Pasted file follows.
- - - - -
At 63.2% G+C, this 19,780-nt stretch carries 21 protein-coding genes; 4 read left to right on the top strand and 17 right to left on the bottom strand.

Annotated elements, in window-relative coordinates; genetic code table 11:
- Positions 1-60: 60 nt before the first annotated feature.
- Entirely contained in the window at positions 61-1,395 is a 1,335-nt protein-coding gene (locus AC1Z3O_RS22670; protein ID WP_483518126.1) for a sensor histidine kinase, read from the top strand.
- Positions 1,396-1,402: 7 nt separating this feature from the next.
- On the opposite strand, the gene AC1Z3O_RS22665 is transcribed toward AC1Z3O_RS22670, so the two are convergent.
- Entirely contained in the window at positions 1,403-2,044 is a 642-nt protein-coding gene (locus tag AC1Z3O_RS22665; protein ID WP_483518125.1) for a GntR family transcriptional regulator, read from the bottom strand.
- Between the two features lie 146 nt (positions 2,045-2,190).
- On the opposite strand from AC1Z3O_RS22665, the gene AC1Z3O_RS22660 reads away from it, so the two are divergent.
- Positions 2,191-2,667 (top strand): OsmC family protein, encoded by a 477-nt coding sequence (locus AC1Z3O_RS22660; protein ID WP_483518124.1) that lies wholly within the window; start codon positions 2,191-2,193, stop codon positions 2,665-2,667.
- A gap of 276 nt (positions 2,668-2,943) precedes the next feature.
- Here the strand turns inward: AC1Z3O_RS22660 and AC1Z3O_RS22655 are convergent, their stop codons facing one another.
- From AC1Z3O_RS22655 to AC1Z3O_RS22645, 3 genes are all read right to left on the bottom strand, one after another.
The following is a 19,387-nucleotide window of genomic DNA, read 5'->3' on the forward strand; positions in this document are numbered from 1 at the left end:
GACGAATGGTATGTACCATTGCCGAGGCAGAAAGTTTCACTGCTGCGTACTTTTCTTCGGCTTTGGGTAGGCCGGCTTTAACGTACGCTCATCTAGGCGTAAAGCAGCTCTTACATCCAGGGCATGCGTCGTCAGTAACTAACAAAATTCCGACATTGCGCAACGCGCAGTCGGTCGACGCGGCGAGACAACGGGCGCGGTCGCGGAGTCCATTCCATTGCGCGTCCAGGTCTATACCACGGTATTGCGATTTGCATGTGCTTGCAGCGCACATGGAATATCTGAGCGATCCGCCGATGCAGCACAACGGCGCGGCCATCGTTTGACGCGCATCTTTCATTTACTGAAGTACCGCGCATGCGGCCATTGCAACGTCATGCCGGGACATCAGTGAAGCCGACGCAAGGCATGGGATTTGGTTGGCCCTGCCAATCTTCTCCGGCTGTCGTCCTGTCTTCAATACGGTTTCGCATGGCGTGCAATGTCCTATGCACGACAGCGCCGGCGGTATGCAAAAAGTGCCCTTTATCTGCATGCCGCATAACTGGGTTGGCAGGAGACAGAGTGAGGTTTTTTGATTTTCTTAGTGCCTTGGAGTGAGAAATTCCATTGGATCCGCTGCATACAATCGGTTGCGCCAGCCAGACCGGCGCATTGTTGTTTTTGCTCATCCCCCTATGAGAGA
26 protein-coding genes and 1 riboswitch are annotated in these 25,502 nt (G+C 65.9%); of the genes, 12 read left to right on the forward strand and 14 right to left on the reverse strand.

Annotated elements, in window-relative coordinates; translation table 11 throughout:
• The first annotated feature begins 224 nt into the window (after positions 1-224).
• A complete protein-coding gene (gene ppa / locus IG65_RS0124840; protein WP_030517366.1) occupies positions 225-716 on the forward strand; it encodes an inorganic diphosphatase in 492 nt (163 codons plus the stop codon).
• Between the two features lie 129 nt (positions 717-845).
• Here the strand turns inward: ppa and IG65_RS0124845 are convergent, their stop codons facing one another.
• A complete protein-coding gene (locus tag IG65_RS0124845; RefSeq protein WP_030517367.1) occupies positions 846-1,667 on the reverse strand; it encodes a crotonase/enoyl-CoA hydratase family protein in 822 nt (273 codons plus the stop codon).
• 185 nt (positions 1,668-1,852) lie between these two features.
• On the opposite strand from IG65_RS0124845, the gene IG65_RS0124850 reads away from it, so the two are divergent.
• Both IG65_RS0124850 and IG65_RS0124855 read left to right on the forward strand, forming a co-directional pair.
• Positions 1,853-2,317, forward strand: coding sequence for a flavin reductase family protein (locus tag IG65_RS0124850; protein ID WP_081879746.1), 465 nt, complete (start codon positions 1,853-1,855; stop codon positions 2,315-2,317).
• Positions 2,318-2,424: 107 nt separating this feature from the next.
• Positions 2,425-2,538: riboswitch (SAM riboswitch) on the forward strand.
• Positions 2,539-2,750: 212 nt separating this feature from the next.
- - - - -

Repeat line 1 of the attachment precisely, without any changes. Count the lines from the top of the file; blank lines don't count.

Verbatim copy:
At 63.2% G+C, this 19,780-nt stretch carries 21 protein-coding genes; 4 read left to right on the top strand and 17 right to left on the bottom strand.